This post is part of a #Bringthepeace series. #Bringthepeace is a call to action for individuals and congregations to show peace in their communities, introduced at MennoCon19 by Glen Guyton, MC USA executive director. To contribute your story, contact KaylaB@mennoniteusa.org.
Greg Battle has been a member at Lee Heights Community Church in Cleveland, Ohio, for about 18 years, where he serves as an elder and the audio/video coordinator.
All my life I have felt different. The things others were doing did not seem right. Although I was introduced to Jesus as a child, my questions went unanswered. Where did I fit in? All I wanted was to get along and be included in the world.
Church was an option for me. Education was a must. Family was the most important driving force in my household. My parents did their very best to give me the best chance to succeed in life. I was taught boundaries, responsibilities and respect for my elders and others. I was sheltered from quite a few adult experiences and allowed to be a child. I wanted so badly to be grown, but what I saw from adult actions did not align with their words.
So when my social interactions began outside of family, life changed drastically. How could you say something to me and not mean it? Why would you change directions once you had my confidence? Why did you ask for my opinion then tell me it was wrong? Emotions were always being amplified and distorted.
I realized I lived in a world that did not want peace. Vietnam was in the news, leaders were being killed, even in the schoolyard there were fights that flowed from school to home. I wanted to hide.
But alone in my books I found peace. Outside alone with nature I felt at peace. I acquired friends who saw something in my presence that made them comfortable with me. Despite all the survival tactics I learned and tried to copy, they stayed in touch with me and showed me other skills that helped me to survive, but I still felt alone. What was my real purpose for being in this world?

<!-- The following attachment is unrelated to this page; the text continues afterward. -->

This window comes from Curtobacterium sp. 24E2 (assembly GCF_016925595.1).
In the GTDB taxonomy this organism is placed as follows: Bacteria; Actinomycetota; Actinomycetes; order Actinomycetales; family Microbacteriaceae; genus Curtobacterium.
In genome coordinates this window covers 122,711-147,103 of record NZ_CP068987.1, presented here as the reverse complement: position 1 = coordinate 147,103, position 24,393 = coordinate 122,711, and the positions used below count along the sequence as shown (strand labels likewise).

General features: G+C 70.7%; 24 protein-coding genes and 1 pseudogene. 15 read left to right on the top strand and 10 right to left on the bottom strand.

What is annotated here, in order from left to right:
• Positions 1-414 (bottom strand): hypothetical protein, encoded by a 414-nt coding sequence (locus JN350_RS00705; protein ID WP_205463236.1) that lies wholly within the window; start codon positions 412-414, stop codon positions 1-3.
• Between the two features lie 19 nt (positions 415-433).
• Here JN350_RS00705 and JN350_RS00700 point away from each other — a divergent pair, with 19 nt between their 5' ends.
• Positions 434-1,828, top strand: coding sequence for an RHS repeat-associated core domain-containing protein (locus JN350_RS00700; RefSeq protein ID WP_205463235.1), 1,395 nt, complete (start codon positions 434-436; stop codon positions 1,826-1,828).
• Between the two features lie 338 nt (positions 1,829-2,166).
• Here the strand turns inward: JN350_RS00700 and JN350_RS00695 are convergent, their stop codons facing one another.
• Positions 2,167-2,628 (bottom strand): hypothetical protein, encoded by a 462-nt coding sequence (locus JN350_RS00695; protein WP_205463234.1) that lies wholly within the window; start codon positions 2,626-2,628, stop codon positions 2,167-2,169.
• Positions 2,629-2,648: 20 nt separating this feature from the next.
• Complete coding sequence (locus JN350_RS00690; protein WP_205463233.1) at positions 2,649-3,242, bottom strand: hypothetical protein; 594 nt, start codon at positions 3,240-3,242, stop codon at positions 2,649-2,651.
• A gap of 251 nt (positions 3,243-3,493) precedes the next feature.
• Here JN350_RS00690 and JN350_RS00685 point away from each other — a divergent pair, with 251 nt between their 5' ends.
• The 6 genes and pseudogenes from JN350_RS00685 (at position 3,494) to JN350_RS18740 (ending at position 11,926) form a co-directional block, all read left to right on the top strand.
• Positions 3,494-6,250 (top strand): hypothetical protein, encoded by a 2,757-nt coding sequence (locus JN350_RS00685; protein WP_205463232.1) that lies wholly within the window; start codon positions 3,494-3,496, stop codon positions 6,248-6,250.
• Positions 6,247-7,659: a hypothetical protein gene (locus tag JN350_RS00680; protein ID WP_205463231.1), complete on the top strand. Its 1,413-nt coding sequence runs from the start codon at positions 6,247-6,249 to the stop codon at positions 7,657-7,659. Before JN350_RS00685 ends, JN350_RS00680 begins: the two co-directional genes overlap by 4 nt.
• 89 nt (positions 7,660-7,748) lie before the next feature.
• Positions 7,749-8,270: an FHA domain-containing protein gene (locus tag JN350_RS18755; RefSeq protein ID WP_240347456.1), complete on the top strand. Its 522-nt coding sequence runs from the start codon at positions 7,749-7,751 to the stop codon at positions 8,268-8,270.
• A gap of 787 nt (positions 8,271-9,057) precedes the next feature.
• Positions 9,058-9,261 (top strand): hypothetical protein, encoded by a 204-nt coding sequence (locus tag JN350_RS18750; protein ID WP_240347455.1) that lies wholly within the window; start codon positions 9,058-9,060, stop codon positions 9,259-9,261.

Praise be to God, he protected me from myself. God wanted me to care more for others. He brought people across my path continually that needed encouragement. I became a window clerk for the USPS. I had to interact with people of all backgrounds and cultures. Once, a customer came and stood across the lobby the day after the events of 9/11. He needed uplifting. He stated that he wanted to see some things had not changed. I discovered by being a window clerk, I touched many lives. Seeing my smile, standing in line reminiscing to the music being played, watching me deal with difficulties without losing my temper, showed them a peace that surpasses all understanding. They sought to feel good about themselves. In the midst of my confusion and inner turmoil, God used me.
God uses me still, now that I drive for Uber. This is a ministry tool for me. I never know who God will pick for me to love on. I have met college students, and I encourage them to develop a personal walk with God in their spiritual life. I have met foreigners and discussed their views about America and showed them the respect and love of my God by listening to them without judgement. I have explained Christianity from the Mennonite perspective of forgiveness and healing and reconciliation. I speak openly my perspective and humbly acknowledge I don’t know it all.
I share about the miracles that I get to see daily, seeing my still living parents, married 65 years. I walk a life in recovery from addiction, 33 years so far. My life has become a testimony to the love and peace of Jesus. God is a miracle worker that does not need the approval or permission of anyone here to change lives. He is the peace I bring with me every day.
Jesus is the example I try to reflect in all my dealings with others. Anyone and everyone — God has trusted me to touch their spirit — leaves me feeling a little better. Their smiles, laughter, their respect and encouragement to me are proof that at least for that moment, they received the peaceful presence that only a loving God can generate.
I live now to engage and energize your spirit. That spark God placed inside you to start you on your way. I am supposed to find a way to reach that spark. I can only get there through love.
I am called to love you. Regardless of race, creed, sexuality, religion or lack of religion. My duty is to love you, not love this or that. Every day I awake, I know, without a doubt, there is something for me to learn and something for me to do centered on bringing the peace of God. I am to bring peace with me and share it to all.
Bringing the peace means love you just the way you are.